The present study examined the plasticity of the human perceptual system by means of laboratory training procedures designed to modify the perception of the voicing dimension in synthetic speech stimuli. Although the results of earlier laboratory training studies have been ambiguous, recently Pisoni, Aslin, Perey, and Hennessy (1982) have succeeded in altering the perception of labial stop consonants from a two-way contrast in voicing to a three-way contrast. The present study extended these initial results by demonstrating that experience gained from discrimination training on one place of articulation (e.g., labial) can be transferred to another place of articulation (e.g., alveolar) without any additional training on the specific test stimuli. Quantitative analyses of the identification functions showed that the new perceptual categories were stable and displayed well-defined labeling boundaries between categories. Taken together with the earlier findings, these results imply a greater degree of plasticity in the adult speech processing system than has generally been acknowledged in past studies.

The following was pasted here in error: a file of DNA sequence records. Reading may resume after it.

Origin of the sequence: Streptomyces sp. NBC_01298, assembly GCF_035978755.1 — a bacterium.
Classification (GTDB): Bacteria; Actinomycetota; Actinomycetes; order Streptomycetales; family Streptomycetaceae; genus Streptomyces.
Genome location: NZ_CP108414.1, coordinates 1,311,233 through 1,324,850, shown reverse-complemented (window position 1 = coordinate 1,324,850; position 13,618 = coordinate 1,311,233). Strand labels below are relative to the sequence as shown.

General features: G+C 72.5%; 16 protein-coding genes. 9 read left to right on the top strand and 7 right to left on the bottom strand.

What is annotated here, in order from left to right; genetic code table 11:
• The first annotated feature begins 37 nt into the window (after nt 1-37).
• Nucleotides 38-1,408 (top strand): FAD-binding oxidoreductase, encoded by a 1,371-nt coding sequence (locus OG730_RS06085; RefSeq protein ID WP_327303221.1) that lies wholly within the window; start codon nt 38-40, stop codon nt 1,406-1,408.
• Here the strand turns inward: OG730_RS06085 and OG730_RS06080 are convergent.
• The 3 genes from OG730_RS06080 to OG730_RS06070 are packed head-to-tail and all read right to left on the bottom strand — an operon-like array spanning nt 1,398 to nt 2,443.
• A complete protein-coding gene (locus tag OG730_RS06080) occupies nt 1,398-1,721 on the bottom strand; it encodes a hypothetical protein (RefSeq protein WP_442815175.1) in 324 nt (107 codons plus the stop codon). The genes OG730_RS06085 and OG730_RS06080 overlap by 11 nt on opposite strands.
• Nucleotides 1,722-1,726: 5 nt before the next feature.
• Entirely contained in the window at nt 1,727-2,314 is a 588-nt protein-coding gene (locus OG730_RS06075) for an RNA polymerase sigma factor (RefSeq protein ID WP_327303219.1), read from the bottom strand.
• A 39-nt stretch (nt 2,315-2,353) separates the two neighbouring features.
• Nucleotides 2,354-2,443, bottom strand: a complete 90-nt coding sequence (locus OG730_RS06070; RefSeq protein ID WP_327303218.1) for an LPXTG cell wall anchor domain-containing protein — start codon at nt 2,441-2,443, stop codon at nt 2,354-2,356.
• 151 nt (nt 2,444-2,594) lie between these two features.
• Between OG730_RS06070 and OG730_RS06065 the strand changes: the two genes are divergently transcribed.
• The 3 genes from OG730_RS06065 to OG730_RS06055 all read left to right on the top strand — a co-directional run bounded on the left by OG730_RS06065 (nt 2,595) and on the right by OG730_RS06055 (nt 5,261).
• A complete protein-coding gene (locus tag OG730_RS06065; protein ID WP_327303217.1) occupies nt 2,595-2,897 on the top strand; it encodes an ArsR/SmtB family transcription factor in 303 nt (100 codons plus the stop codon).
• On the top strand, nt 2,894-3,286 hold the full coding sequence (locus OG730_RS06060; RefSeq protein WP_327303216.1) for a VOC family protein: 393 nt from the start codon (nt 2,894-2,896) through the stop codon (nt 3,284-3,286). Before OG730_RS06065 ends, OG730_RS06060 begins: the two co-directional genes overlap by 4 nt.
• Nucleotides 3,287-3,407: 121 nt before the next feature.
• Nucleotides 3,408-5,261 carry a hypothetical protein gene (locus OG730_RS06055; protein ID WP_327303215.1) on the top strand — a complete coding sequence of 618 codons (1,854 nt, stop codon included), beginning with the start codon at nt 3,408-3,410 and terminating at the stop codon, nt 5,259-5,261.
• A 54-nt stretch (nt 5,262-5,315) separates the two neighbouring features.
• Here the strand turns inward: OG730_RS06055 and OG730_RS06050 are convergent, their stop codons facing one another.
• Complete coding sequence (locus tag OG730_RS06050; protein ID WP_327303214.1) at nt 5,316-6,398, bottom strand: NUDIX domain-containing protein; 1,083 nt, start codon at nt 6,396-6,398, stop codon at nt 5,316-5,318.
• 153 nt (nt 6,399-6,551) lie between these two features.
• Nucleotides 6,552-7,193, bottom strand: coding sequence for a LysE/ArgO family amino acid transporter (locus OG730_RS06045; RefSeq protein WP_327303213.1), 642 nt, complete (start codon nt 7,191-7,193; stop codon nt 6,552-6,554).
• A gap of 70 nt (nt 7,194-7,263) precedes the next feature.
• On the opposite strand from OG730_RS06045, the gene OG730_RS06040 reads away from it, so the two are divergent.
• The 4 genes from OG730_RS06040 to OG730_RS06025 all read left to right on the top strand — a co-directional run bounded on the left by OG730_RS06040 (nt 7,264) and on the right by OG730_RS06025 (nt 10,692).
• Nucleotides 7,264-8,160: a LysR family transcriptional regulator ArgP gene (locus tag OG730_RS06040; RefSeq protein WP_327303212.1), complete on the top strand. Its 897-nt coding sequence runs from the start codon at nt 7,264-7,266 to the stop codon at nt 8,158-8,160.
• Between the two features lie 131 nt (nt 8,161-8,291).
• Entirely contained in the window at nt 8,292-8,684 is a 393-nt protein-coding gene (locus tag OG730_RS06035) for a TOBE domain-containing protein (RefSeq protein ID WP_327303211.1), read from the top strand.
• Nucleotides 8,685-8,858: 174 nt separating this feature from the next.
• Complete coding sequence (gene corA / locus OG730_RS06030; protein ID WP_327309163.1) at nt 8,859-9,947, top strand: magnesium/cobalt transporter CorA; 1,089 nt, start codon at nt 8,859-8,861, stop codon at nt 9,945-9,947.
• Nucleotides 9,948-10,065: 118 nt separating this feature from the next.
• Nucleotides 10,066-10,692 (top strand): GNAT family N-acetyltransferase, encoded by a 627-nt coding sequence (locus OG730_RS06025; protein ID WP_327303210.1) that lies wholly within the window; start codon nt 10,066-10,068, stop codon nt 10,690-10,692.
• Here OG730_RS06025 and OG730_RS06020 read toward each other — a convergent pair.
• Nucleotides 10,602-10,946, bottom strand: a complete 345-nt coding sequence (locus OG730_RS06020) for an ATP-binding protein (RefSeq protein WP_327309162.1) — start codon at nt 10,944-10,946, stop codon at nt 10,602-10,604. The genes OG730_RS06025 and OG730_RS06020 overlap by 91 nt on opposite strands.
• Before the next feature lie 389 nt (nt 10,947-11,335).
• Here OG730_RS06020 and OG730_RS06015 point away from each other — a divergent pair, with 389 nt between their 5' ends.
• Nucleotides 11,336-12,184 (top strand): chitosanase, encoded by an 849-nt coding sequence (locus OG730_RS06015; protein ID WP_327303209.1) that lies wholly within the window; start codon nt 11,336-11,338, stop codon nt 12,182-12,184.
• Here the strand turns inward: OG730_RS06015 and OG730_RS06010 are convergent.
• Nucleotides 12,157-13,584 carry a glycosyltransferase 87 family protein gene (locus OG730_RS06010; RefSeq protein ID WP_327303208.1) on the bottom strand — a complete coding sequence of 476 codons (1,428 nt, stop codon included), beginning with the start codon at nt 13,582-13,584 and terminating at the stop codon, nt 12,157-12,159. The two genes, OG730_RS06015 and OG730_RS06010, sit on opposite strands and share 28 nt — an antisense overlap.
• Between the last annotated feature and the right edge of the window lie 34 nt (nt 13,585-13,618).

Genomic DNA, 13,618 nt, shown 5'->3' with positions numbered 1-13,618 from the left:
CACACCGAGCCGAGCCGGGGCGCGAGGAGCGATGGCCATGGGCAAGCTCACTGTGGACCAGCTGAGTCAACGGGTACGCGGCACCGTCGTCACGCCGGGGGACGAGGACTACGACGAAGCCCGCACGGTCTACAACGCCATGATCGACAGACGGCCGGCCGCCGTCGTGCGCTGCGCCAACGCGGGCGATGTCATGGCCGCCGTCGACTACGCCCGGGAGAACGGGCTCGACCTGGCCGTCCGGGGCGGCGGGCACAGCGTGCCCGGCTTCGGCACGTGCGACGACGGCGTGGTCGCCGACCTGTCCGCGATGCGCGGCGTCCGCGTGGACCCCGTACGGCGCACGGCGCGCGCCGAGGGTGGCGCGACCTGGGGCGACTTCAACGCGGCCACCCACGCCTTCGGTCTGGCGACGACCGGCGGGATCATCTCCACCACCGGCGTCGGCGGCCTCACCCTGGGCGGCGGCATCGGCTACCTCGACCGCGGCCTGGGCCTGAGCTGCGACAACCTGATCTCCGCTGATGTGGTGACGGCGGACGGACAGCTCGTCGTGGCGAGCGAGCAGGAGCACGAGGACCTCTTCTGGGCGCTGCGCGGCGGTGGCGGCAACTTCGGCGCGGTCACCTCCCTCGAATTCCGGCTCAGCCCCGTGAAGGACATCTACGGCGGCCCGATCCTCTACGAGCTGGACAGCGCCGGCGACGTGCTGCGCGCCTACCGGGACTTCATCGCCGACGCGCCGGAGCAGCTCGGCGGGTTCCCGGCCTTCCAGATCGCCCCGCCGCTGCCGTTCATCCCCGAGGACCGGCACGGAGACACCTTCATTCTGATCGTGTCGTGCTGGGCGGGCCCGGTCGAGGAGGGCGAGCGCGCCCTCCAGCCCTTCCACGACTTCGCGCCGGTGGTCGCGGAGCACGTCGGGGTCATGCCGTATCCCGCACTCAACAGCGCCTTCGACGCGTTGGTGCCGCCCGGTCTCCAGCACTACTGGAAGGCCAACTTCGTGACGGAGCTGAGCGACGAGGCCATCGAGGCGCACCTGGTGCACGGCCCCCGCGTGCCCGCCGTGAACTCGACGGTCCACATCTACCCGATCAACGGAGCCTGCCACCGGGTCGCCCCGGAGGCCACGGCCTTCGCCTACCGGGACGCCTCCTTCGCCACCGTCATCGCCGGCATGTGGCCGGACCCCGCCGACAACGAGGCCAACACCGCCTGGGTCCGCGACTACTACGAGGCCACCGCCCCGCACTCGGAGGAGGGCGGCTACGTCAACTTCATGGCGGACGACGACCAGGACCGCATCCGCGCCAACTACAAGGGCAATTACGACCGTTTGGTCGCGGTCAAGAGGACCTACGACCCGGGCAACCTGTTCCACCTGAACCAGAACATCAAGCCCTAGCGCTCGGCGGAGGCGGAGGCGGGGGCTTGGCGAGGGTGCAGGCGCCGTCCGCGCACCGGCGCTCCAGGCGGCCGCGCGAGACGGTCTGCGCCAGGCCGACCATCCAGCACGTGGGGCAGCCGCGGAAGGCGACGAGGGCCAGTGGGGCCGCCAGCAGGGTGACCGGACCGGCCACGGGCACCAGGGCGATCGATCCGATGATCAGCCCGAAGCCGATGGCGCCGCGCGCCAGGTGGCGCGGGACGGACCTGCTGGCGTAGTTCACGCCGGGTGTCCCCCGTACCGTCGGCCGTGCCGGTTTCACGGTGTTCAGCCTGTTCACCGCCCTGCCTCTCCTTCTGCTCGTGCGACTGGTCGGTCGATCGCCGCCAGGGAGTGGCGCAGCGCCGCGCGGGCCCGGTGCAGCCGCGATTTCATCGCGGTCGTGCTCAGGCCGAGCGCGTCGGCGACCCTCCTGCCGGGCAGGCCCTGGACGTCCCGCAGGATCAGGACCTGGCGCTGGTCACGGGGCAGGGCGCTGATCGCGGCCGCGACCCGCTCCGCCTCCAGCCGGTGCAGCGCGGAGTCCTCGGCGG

ASJC Scopus subject areas
- Experimental and Cognitive Psychology
- Sensory Systems